Special Counsel Robert Mueller on Friday indicted 13 Russians for violating U.S. laws to interfere with the 2016 elections.
The indictment says the Russians acted in favor of Donald Trump and against Hillary Clinton — but also says the Trump campaign’s connection to them was “unwitting.”
They also acted against Trump rivals Ted Cruz and Marco Rubio and in favor of Clinton rival Bernie Sanders.
Assuming the allegations are true, this does not solve the propaganda problem on social media. Social media propaganda operations are conducted by individuals world-wide, including in the U.S., each with a variety of messaging goals. The alleged Russia-related activities are just one part of global propaganda operations conducted by many actors. If we hyper focus on one actor and ignore the others, we are not solving the social media propaganda problem.
Similarly, election officials are working to improve security of election related information systems. As the NY Times notes, “Experts have warned for years that state and local election equipment and security practices were dangerously out of date…” Until claims of Russia-related hacking came along, officials did not seem concerned about their security deficiencies – which says a lot about the competency of those running election systems.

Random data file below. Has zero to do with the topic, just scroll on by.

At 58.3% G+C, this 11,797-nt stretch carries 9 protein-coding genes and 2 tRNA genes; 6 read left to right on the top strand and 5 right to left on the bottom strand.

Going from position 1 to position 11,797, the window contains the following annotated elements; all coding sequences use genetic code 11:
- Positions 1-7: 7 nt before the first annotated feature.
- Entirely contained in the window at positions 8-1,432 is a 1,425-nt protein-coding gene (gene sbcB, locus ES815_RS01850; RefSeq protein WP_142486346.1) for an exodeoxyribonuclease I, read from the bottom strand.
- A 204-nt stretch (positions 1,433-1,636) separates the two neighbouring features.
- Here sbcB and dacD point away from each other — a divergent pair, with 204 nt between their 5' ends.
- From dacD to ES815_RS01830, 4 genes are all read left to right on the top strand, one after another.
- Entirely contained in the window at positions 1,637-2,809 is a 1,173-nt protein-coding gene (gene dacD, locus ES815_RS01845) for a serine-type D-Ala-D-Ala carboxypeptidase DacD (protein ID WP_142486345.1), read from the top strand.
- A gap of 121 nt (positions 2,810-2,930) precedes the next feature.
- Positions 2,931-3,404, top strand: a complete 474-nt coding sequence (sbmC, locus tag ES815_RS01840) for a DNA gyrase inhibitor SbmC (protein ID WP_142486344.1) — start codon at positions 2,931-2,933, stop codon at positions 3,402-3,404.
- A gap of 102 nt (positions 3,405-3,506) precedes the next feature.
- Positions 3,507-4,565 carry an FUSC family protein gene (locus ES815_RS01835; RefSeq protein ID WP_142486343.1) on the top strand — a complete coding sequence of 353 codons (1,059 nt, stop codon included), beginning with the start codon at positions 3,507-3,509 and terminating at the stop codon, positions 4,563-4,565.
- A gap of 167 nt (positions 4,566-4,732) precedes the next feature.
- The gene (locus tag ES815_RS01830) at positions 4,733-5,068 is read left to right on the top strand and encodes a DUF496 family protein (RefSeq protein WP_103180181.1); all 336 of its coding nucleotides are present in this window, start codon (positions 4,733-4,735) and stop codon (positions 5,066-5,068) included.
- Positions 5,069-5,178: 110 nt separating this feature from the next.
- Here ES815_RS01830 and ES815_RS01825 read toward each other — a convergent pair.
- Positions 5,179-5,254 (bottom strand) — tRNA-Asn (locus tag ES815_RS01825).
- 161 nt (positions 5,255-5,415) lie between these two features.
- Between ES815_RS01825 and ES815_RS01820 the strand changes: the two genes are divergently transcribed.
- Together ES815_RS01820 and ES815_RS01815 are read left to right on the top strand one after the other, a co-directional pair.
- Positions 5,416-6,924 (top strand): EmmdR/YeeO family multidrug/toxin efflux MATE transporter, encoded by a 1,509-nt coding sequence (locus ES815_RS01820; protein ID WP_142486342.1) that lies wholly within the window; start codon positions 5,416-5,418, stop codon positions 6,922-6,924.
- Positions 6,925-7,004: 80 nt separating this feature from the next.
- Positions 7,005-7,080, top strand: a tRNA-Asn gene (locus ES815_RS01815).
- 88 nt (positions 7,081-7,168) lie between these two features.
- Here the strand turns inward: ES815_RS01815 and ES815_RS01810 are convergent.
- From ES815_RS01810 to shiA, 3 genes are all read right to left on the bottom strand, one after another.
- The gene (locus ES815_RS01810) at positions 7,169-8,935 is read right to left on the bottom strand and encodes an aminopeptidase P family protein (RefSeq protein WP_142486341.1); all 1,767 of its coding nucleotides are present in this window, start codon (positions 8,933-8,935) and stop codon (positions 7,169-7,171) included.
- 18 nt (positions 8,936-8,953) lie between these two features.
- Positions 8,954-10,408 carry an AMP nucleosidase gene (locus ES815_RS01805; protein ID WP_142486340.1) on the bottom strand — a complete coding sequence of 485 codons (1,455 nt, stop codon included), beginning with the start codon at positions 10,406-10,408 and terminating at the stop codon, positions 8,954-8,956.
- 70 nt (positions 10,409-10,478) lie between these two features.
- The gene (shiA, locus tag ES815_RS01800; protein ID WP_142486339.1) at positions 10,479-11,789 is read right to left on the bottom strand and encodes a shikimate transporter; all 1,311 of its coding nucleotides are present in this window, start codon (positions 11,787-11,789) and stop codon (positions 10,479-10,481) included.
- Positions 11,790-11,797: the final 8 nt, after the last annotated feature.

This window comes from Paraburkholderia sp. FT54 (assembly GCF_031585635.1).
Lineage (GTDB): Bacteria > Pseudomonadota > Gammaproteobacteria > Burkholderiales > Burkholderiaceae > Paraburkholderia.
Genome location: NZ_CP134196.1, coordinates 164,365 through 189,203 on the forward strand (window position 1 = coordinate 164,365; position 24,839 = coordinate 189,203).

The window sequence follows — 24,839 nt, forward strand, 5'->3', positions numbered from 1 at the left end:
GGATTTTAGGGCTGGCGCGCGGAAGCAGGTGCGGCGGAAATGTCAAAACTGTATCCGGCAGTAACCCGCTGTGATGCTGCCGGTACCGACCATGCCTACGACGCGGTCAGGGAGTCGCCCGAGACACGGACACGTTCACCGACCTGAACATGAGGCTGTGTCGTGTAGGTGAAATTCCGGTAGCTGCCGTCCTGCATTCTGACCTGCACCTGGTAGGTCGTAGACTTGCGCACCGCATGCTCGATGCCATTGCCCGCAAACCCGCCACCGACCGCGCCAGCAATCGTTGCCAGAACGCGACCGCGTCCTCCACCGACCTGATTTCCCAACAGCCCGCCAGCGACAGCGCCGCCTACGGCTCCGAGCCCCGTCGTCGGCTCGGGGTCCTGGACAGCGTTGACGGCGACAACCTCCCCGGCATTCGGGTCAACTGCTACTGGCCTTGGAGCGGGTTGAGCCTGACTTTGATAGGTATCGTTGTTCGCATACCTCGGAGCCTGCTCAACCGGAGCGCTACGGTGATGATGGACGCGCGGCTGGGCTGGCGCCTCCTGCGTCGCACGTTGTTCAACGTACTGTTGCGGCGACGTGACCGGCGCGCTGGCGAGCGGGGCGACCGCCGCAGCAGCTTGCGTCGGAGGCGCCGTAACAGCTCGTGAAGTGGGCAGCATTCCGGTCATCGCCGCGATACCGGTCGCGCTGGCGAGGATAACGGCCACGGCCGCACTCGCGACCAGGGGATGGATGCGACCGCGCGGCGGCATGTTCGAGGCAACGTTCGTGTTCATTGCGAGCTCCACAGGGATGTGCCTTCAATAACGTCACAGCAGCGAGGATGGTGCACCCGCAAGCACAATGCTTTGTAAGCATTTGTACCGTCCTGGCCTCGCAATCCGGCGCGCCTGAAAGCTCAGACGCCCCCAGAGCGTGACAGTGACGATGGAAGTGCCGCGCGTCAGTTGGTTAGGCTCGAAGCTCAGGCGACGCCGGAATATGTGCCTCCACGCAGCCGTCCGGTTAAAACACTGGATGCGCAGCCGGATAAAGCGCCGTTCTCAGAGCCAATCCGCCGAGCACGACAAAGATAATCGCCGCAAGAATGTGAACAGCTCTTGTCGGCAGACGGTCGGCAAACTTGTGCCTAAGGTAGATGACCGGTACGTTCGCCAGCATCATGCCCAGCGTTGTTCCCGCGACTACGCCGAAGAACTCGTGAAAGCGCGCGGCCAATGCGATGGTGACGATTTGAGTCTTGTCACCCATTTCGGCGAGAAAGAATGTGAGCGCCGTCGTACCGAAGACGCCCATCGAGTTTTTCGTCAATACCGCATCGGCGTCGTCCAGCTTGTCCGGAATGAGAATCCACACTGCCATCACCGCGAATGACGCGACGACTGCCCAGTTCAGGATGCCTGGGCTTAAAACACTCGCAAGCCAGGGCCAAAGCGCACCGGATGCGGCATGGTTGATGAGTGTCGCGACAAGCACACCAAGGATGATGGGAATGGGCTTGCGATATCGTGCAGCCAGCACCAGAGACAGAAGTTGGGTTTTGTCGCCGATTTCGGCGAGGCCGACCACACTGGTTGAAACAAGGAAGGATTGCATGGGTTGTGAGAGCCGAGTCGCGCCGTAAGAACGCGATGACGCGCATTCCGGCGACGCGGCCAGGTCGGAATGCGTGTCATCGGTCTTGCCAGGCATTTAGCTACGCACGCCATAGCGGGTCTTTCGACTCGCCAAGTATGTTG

The U.S. Election Assistance Commission issued a set of guidelines for election related technology systems. Sadly, their recommended requirements have been missing in many election related systems up until now.